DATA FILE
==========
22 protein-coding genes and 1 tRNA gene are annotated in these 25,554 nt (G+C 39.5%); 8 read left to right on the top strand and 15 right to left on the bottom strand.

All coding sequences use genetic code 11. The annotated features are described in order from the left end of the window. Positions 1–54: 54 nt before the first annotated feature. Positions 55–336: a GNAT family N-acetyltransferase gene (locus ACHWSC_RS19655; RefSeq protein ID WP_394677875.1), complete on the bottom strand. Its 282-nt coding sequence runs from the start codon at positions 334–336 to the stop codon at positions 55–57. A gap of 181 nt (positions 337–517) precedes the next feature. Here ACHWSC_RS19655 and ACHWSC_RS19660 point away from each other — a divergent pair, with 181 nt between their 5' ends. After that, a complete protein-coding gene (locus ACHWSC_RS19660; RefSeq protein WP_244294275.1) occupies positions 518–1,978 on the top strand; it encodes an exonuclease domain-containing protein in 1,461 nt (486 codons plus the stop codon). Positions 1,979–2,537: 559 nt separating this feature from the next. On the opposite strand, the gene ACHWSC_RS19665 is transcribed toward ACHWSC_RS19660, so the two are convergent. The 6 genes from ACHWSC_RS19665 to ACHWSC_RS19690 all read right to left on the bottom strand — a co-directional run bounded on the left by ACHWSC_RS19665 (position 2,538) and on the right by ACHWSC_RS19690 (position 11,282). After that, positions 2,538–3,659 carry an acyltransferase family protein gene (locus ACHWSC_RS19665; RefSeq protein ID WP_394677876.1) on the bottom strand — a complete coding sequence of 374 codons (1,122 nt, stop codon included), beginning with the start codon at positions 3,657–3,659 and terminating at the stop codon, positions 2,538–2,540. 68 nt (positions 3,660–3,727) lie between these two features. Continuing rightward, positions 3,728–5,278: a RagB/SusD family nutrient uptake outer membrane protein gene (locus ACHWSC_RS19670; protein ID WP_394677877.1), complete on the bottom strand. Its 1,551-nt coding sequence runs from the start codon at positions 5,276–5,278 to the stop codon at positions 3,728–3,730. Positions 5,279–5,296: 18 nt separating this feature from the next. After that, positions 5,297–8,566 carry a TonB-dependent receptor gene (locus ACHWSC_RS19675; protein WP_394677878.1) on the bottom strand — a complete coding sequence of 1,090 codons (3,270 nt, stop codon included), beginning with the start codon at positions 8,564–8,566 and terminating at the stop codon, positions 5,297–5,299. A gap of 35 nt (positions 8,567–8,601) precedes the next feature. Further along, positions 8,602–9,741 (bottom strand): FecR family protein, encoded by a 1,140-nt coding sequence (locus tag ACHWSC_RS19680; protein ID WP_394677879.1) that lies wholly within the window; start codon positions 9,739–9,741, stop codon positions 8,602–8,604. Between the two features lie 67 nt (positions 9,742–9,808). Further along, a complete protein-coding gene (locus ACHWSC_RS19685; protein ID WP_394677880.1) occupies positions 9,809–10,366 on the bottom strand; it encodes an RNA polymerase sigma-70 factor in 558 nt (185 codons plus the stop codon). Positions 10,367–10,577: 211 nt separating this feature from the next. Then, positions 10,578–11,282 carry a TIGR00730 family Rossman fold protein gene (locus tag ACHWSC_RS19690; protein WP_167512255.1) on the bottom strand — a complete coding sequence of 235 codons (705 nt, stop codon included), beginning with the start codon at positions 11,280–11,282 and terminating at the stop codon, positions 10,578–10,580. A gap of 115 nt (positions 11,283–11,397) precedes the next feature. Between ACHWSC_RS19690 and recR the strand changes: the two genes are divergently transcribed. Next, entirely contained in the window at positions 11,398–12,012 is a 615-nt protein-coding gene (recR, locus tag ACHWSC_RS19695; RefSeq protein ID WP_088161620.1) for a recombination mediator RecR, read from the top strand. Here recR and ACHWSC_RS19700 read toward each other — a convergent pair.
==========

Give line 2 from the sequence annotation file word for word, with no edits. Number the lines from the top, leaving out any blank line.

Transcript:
All coding sequences use genetic code 11. The annotated features are described in order from the left end of the window. Positions 1–54: 54 nt before the first annotated feature. Positions 55–336: a GNAT family N-acetyltransferase gene (locus ACHWSC_RS19655; RefSeq protein ID WP_394677875.1), complete on the bottom strand. Its 282-nt coding sequence runs from the start codon at positions 334–336 to the stop codon at positions 55–57. A gap of 181 nt (positions 337–517) precedes the next feature. Here ACHWSC_RS19655 and ACHWSC_RS19660 point away from each other — a divergent pair, with 181 nt between their 5' ends. After that, a complete protein-coding gene (locus ACHWSC_RS19660; RefSeq protein WP_244294275.1) occupies positions 518–1,978 on the top strand; it encodes an exonuclease domain-containing protein in 1,461 nt (486 codons plus the stop codon). Positions 1,979–2,537: 559 nt separating this feature from the next. On the opposite strand, the gene ACHWSC_RS19665 is transcribed toward ACHWSC_RS19660, so the two are convergent. The 6 genes from ACHWSC_RS19665 to ACHWSC_RS19690 all read right to left on the bottom strand — a co-directional run bounded on the left by ACHWSC_RS19665 (position 2,538) and on the right by ACHWSC_RS19690 (position 11,282). After that, positions 2,538–3,659 carry an acyltransferase family protein gene (locus ACHWSC_RS19665; RefSeq protein ID WP_394677876.1) on the bottom strand — a complete coding sequence of 374 codons (1,122 nt, stop codon included), beginning with the start codon at positions 3,657–3,659 and terminating at the stop codon, positions 2,538–2,540. 68 nt (positions 3,660–3,727) lie between these two features. Continuing rightward, positions 3,728–5,278: a RagB/SusD family nutrient uptake outer membrane protein gene (locus ACHWSC_RS19670; protein ID WP_394677877.1), complete on the bottom strand. Its 1,551-nt coding sequence runs from the start codon at positions 5,276–5,278 to the stop codon at positions 3,728–3,730. Positions 5,279–5,296: 18 nt separating this feature from the next. After that, positions 5,297–8,566 carry a TonB-dependent receptor gene (locus ACHWSC_RS19675; protein WP_394677878.1) on the bottom strand — a complete coding sequence of 1,090 codons (3,270 nt, stop codon included), beginning with the start codon at positions 8,564–8,566 and terminating at the stop codon, positions 5,297–5,299. A gap of 35 nt (positions 8,567–8,601) precedes the next feature. Further along, positions 8,602–9,741 (bottom strand): FecR family protein, encoded by a 1,140-nt coding sequence (locus tag ACHWSC_RS19680; protein ID WP_394677879.1) that lies wholly within the window; start codon positions 9,739–9,741, stop codon positions 8,602–8,604. Between the two features lie 67 nt (positions 9,742–9,808). Further along, a complete protein-coding gene (locus ACHWSC_RS19685; protein ID WP_394677880.1) occupies positions 9,809–10,366 on the bottom strand; it encodes an RNA polymerase sigma-70 factor in 558 nt (185 codons plus the stop codon). Positions 10,367–10,577: 211 nt separating this feature from the next. Then, positions 10,578–11,282 carry a TIGR00730 family Rossman fold protein gene (locus tag ACHWSC_RS19690; protein WP_167512255.1) on the bottom strand — a complete coding sequence of 235 codons (705 nt, stop codon included), beginning with the start codon at positions 11,280–11,282 and terminating at the stop codon, positions 10,578–10,580. A gap of 115 nt (positions 11,283–11,397) precedes the next feature. Between ACHWSC_RS19690 and recR the strand changes: the two genes are divergently transcribed. Next, entirely contained in the window at positions 11,398–12,012 is a 615-nt protein-coding gene (recR, locus tag ACHWSC_RS19695; RefSeq protein ID WP_088161620.1) for a recombination mediator RecR, read from the top strand. Here recR and ACHWSC_RS19700 read toward each other — a convergent pair.